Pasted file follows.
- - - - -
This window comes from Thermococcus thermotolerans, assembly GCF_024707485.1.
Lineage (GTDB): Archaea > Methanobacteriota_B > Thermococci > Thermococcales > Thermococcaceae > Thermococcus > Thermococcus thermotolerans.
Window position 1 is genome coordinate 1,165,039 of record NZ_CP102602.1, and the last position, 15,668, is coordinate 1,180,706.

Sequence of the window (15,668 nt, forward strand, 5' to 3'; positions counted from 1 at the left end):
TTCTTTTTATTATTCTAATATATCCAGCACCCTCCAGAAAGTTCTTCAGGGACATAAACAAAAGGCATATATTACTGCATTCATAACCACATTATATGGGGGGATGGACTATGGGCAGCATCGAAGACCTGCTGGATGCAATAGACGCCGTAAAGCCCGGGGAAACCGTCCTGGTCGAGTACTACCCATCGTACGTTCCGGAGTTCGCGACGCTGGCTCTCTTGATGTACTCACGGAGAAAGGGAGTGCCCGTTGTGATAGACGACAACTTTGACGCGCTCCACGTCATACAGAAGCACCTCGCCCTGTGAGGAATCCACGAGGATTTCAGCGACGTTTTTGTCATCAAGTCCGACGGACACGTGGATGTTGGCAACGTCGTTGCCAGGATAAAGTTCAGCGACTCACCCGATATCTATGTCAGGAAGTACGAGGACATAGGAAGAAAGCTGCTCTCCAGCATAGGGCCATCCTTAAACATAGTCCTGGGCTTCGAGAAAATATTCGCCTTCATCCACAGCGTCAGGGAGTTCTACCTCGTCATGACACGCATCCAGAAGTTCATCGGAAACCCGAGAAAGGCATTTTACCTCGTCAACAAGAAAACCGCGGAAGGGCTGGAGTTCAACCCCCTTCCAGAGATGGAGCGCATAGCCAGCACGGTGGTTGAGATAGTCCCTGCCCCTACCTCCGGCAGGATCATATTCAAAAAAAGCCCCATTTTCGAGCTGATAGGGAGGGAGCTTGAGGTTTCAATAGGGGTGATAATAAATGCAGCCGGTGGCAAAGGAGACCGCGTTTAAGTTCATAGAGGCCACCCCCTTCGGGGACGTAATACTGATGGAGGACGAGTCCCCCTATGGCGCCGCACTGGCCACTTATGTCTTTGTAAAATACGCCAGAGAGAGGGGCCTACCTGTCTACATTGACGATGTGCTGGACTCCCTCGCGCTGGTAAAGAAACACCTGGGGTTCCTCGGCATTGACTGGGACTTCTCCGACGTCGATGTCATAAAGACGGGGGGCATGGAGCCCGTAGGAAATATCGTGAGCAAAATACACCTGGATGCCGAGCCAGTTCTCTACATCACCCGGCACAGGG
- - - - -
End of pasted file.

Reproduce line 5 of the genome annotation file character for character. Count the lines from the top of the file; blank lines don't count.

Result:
TTCTTTTTATTATTCTAATATATCCAGCACCCTCCAGAAAGTTCTTCAGGGACATAAACAAAAGGCATATATTACTGCATTCATAACCACATTATATGGGGGGATGGACTATGGGCAGCATCGAAGACCTGCTGGATGCAATAGACGCCGTAAAGCCCGGGGAAACCGTCCTGGTCGAGTACTACCCATCGTACGTTCCGGAGTTCGCGACGCTGGCTCTCTTGATGTACTCACGGAGAAAGGGAGTGCCCGTTGTGATAGACGACAACTTTGACGCGCTCCACGTCATACAGAAGCACCTCGCCCTGTGAGGAATCCACGAGGATTTCAGCGACGTTTTTGTCATCAAGTCCGACGGACACGTGGATGTTGGCAACGTCGTTGCCAGGATAAAGTTCAGCGACTCACCCGATATCTATGTCAGGAAGTACGAGGACATAGGAAGAAAGCTGCTCTCCAGCATAGGGCCATCCTTAAACATAGTCCTGGGCTTCGAGAAAATATTCGCCTTCATCCACAGCGTCAGGGAGTTCTACCTCGTCATGACACGCATCCAGAAGTTCATCGGAAACCCGAGAAAGGCATTTTACCTCGTCAACAAGAAAACCGCGGAAGGGCTGGAGTTCAACCCCCTTCCAGAGATGGAGCGCATAGCCAGCACGGTGGTTGAGATAGTCCCTGCCCCTACCTCCGGCAGGATCATATTCAAAAAAAGCCCCATTTTCGAGCTGATAGGGAGGGAGCTTGAGGTTTCAATAGGGGTGATAATAAATGCAGCCGGTGGCAAAGGAGACCGCGTTTAAGTTCATAGAGGCCACCCCCTTCGGGGACGTAATACTGATGGAGGACGAGTCCCCCTATGGCGCCGCACTGGCCACTTATGTCTTTGTAAAATACGCCAGAGAGAGGGGCCTACCTGTCTACATTGACGATGTGCTGGACTCCCTCGCGCTGGTAAAGAAACACCTGGGGTTCCTCGGCATTGACTGGGACTTCTCCGACGTCGATGTCATAAAGACGGGGGGCATGGAGCCCGTAGGAAATATCGTGAGCAAAATACACCTGGATGCCGAGCCAGTTCTCTACATCACCCGGCACAGGG